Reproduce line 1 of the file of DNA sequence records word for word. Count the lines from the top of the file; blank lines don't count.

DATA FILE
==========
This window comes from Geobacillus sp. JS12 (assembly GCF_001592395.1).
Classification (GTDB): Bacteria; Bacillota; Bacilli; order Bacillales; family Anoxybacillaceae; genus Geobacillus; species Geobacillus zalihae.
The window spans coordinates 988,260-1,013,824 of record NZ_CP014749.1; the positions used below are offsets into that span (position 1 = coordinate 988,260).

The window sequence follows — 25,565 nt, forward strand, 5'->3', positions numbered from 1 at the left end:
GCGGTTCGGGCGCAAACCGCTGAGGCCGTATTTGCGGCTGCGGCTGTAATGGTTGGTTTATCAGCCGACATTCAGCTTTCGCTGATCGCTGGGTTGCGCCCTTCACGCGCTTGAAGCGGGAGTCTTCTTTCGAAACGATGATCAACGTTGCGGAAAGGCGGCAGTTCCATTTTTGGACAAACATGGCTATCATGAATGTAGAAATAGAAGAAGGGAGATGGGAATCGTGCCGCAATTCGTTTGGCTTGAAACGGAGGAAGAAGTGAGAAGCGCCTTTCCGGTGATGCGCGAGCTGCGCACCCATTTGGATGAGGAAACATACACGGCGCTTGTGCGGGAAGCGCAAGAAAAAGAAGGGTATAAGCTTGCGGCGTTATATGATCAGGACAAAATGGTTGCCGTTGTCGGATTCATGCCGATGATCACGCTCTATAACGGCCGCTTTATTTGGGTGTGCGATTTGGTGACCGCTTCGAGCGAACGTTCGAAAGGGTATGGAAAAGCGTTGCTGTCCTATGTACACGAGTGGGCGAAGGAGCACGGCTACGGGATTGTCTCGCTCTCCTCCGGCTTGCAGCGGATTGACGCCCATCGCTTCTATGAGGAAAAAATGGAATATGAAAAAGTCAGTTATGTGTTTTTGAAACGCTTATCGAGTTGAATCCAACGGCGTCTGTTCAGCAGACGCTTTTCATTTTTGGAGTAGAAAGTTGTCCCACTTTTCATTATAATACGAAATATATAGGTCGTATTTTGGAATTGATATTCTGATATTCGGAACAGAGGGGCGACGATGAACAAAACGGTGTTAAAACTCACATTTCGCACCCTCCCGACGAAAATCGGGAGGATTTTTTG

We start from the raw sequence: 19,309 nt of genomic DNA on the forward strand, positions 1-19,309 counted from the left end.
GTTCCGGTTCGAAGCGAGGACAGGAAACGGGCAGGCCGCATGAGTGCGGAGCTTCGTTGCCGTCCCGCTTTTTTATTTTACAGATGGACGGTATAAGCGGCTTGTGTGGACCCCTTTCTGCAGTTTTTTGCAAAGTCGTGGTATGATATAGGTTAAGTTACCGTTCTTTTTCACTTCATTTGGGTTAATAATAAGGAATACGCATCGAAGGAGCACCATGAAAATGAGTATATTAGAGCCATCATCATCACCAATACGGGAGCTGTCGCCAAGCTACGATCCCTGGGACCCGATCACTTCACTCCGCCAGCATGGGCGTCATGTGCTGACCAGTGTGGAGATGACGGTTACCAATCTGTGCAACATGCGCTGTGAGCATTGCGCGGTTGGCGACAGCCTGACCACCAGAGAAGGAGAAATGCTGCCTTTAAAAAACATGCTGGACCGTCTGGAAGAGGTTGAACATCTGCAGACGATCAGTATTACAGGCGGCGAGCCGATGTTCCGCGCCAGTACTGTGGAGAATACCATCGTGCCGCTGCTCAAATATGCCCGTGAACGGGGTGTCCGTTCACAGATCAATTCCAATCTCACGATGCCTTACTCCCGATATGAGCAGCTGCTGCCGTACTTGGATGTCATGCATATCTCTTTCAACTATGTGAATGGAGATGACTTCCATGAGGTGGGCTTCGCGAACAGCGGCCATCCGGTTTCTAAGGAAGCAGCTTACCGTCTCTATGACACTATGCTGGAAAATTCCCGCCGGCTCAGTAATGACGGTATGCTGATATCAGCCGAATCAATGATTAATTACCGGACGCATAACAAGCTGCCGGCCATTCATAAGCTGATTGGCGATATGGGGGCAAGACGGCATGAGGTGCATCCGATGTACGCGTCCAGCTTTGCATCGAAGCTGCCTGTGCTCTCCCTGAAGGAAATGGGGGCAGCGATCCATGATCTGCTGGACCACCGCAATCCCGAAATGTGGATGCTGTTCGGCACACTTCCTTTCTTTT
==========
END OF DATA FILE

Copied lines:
This window comes from Geobacillus sp. JS12 (assembly GCF_001592395.1).